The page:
Some of us who would never have dreamed of being so crass as to actually post political sentiments on Facebook have, yes, relegated ourselves to doing so, deleting posts right after we post them, re-posting them with inflammatory language removed, deleting that and posting it again a few minutes later with even more inflammatory language, and so on. Felt bad about it. Felt good about it. Vowed to not post anything political again that would risk alienating or marginalizing our poor innocent friends on Facebook that did nothing more than simply make or accept a friend request. Got in heated discussions with friends’ friends whom we’ve never met and know nothing about. These are weird times; weirder and more divisive and more polarized than any most of us have lived in, particularly those of us who didn’t live through McCarthyism. So rather than just continue to spout emotional rhetoric – add to the emotional rhetoric – on Facebook, after the Tucson shooting I set out to try to educate myself more so I could make some reasoned judgments instead of acting or speaking out of passion or anger alone.

Oops.

Thus ends my belief in Barack Obama, and what little was left of my belief in either the Democratic or the Republican parties. It has gone much further than I thought. The damage is done, and to think that action at a voting booth is of consequence at this point is simple foolishness.

Pulitzer prize-winning journalist Chris Hedges quotes the noted political philosopher Sheldon Wolin frequently in talking about the state of the U.S. political situation. It is a complex, counter-intuitive situation where nothing is what it appears, I find as I read and listen more. People talk of plutocracy. People talk of corporate fascism. People talk of socialism. People talk of oligarchy, the shift of wealth from the rich to the poor. People talk of the government being too big, and blame the Democrats. People talk of the financial meltdown, and blame Obama or blame Bush and Clinton. People talk of fundamentalism and extremism and violence. All of this talk contains grains of truth but none of it hits the mark. Until I heard Hedges interviewed on NPR by Steve Inskeep this week, talking critically of the State of the Union address, then did some online digging and heard a talk by Hedges addressing the Media Sanctuary on his new book, The Death of the Liberal Class last October, did I find a phrase and a thesis for what is going on that made sense and that I could start to wrap my mind around. It’s called “inverted totalitarianism.”

In his talk to Media Sanctuary, Hedges said that frightened working class people who want to think of themselves as middle class have been fooled into thinking the right, the republican party, the tea party, are their saviors, with their emotional message of religion (which they actually care nothing about) and nationalism (which they actually care nothing about), and have gathered their support on behalf of the corporate ruling class. Their rage and anger when challenged, and their fondness for apocalyptic violence, are the terror of someone horrified of being pushed back into the reality that almost killed them. The way the anger has been averted from Wall St and directed at government is a brilliant media campaign that has millions and millions fooled. Hedges goes on to say,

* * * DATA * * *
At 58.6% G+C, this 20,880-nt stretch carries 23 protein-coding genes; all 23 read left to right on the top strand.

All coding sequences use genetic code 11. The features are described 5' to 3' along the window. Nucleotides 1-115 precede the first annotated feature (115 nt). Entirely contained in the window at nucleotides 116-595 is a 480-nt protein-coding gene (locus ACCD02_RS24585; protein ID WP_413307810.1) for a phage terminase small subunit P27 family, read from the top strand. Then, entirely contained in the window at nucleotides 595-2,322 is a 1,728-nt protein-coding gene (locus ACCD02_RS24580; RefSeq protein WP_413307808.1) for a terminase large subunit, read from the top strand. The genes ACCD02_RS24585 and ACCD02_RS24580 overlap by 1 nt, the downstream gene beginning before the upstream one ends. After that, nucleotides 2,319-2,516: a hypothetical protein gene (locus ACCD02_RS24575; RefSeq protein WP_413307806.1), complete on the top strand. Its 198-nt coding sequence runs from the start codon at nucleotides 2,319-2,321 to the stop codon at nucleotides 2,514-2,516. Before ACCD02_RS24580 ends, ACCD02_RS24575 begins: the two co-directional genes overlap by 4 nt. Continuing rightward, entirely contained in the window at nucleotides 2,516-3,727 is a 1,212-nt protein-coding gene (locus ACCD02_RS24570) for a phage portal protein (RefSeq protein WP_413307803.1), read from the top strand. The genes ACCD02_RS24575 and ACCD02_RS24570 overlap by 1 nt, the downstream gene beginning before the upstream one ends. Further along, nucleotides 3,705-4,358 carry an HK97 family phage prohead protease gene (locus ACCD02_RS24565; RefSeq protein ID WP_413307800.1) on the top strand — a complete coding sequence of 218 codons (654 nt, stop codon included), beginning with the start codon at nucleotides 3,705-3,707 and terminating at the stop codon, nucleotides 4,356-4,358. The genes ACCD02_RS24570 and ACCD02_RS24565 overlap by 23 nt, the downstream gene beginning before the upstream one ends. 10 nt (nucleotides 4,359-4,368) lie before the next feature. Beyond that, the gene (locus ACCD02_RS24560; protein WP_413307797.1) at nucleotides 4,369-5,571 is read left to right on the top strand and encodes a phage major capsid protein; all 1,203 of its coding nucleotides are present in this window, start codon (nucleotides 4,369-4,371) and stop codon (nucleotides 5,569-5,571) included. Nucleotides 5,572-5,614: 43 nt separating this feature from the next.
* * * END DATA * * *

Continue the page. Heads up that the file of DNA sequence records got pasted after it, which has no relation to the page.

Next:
“Apocalyptic violence, a belief in magic, an embrace of historical and personal destiny, a culture that communicates through image and spectacle, is a totalitarian culture. We have created, in the words of the great political philosopher Sheldon Wolin, a system of inverted totalitarianism. Inverted totalitarianism is different, he writes, from classical totalitarianism; it doesn’t find its expression in a demagogue or a charismatic leader, but in the anonymity of the corporate state. In inverted totalitarianism, you have corporate systems that purport to pay loyalty and fealty to the constitution and electoral politics, and the language and iconography of American patriotism and nationalism, but have so corrupted the levers of power as to render the citizens impotent. What we have undergone is a coup d’état in slow motion, and we have lost, and they have won. In inverted totalitarianism, economics trumps politics, which is different from classical totalitarianism where politics trumps economics. With that inversion comes a different form of ruthlessness. The commodification of American culture, the commodification of human beings whose worth is determined by the market, as well as the commodification of the natural world whose worth is determined by the market, means each will be exploited by corporate power until exhaustion or collapse. Which is why the environmental crisis is intimately linked to the economic crisis. Societies that cannot regulate capitalist forces cannibalize themselves until they die. And that’s what we’re undergoing.”

Hedges told Inskeep on January 27 that corporate capitalism has hollowed out the country, created a sort of neo-feudalism that has no loyalty to the U.S. but serves the interests of trans-national corporation – very different from penny capitalism or regional capitalism. “Corporate capitalism is supra-national, it has no loyalty to the nation-state. It’s hollowed our country out from the inside. It’s a kind of global neo-feudalism. And it’s corporate capitalism that frightens me,” Hedges said.

In the next blog I’ll talk about some thinking out there about how to act locally to fight this inverted totalitarianism.